Ship of Dreams
you ready to go back to Titanic?" --
From the blockbuster movie
I admit it... I saw Titanic
twice on the silver screen and have watched the video at home
numerous times. My end-of-the-20th-century New Year's Eve party
theme was "Last Dinner on the Titanic." Guess you could
say I've had a fascination for the great ship since reading A
Night to Remember over forty years ago. Forty! Yes, it's been
that long since Walter Lord hooked me with his vivid story of the
vessel, the passengers, and the tragedy.
My curiosity whetted
by a dear friend's description of an exhibition then in Orlando, and
with a bit of time to spare while driving across Florida, it was
only natural that I would stop to see Titanic,
The Experience. It was well worth the time for maritime history or movie buffs.*
Right away I knew this
would be no ordinary theme park-style event. My ticket of passage
identified me as Miss Mildred Brown and I was solemnly instructed by the
"purser" at the ticket booth to check the passenger list
at the end of the voyage to determine if I was a survivor.
My fellow "passengers"
and I watched an informative video about Titanic playing on a
bank of television screens until a young woman in period dress
announced it was time to "board." As we stepped forward
she announced our "names" and turned us over to our
hostess—a "film star" of the day, hired by the White Star
Line to promote their newest and grandest ship. Before entering the
ship, we proceeded to the White Star Line offices to be greeted by
Mr. J. Bruce Ismay, the Managing Director. On his office walls are
rare blueprints of White Star vessels.
Anticipation built as
we were then led to the graving yard. There we got our first glimpse
of Titanic—through a window she awaited fitting out and the
installation of her stacks. Of course, it's just a huge photograph,
but the young man who took over our tour at this point made a
genuine attempt to make us believe it was the real thing. His Irish
brogue was thick and nearly incomprehensible as he enthusiastically
described the ship's huge propeller, or screw, which takes up an
entire wall—and it's not even the BIG one!
Picking our way over
ropes and rivets, it was time to begin exploring on our own...
her to sea, Mr. Murdoch. Let's stretch her legs." --
From the blockbuster movie
At last we found
ourselves pier side, surrounded by antique steamer trunks and
preparing to board. But first, we looked overhead and waved at the
"passengers" already at the rail attired in costumes from
the Broadway musical Titanic.
At this point we began
speaking in whispers as the enormity of what we were about to view
washed over us. Even boisterous children became subdued. Historic
treasures unfolded, not the least of which is a table crafted from
debris from the luxurious liner and actual Titanic floor
tile, left over after the completion of the ship. While some of the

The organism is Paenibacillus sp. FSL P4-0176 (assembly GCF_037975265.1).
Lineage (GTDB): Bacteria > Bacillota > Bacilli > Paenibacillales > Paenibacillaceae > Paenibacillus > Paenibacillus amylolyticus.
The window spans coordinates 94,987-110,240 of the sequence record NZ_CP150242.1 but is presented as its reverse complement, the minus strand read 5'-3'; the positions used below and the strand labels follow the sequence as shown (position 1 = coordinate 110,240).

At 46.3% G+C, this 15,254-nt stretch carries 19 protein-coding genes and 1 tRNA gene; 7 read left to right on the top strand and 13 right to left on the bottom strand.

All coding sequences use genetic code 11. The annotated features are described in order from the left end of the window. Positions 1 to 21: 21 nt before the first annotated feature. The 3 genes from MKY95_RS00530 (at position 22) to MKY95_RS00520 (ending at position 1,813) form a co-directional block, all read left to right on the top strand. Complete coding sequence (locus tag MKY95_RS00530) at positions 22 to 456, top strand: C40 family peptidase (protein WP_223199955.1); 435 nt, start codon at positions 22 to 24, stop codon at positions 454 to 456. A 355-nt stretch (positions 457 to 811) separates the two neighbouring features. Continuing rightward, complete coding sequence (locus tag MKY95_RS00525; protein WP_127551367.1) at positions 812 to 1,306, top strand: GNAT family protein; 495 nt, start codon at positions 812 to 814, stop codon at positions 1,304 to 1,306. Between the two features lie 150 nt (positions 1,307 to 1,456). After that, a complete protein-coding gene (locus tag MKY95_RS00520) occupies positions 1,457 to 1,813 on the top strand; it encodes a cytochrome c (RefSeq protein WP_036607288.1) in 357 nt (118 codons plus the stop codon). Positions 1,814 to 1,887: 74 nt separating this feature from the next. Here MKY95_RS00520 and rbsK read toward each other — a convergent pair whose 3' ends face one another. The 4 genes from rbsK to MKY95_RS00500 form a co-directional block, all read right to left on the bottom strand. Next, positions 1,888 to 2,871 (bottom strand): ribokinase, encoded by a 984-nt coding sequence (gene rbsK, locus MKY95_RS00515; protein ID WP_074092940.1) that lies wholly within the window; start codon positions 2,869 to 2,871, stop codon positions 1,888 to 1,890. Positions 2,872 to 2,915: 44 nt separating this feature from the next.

artifacts are from Titanic, most were salvaged from her
sister ship Olympic and other White Star vessels of the
Before moving on, a
steward beckoned us to peek at the sumptuous sitting room of a
first-class "millionaire's" suite and to step on the
thickly padded carpeting. Recreated to scale, it was larger than I
imagined, and only one of the several rooms comprising the suite. A
far cry from modern cruise ship staterooms!
Next I entered the
Palm Court with settings of china, silver, and crystal bearing the
White Star logo. I could help but wonder, who used that tiny silver mustard jar and sipped
from that delicate goblet? To the accompaniment of familiar music
from the blockbuster movie, I made my way to the full-scale replica
of the Grand Staircase. Here's where a sense of unreality began to
set in... it appeared so, well, small compared to what I
expected. Eerily, the taped voice of a survivor described her
experience on that night to remember.
Vaguely unsettled, I
passed stateroom corridors and watertight doors, stopping at the
automobile in the ship's hold. Familiar movie sights and sounds
prevailed. In a darkened room under glass are letters and other
memorabilia taken by the survivors into their lifeboats... water
stained. And on the far wall—an "iceberg." Touching it, I
quickly pulled my hand away. It was colder than I could stand.
in the crow's-nest of the New White Star Liner Titanic, Lookout
Frederick Fleet peered into a dazzling night. It was calm,
clear and bitterly cold. There was no moon, but the cloudless
sky blazed with stars" -- From A Night to
Remember, by Walter Lord
Outside on deck, it was
freezing... it was, as my friend described it,
"breathtaking." I moved to the railing, mesmerized by the
stars overhead. Then I noticed it—a deck chair
encased in glass. An actual deck chair from Titanic. Preserved all
these years. I shuddered to think of it in the icy water under the
starry sky. Tears filled my eyes as I imagined a passenger,
desperate for survival, clinging to it until the end. I began losing
my composure as I noticed another small bit of history—a pill box
crafted from a bit of wood taken from the ship's floating debris.
I really lost it in
the next room as I stood before a life vest worn by a survivor. No
longer were these elegant and intriguing artifacts, but terrible
evidence of human tragedy.
I wasn't the only person wiping
back tears while passing through the gallery of motion picture
memorabilia. I glanced briefly at the costume worn by Leonardo
DeCaprio in Titanic, and items from A Night to Remember starring
Kenneth More and The Search for Titanic, hosted by Orson
Welles. Compared to the deck chair and life vest, they seemed
Clearing my eyes, I searched for
"my" name... Miss Mildred Brown.
I discovered I was a second class
passenger. I survived.
Star Line Logo & RMS Titanic
* While the
experiential exhibit I visited is no longer available, you may find
another one as the fascinating artifacts
are often on display.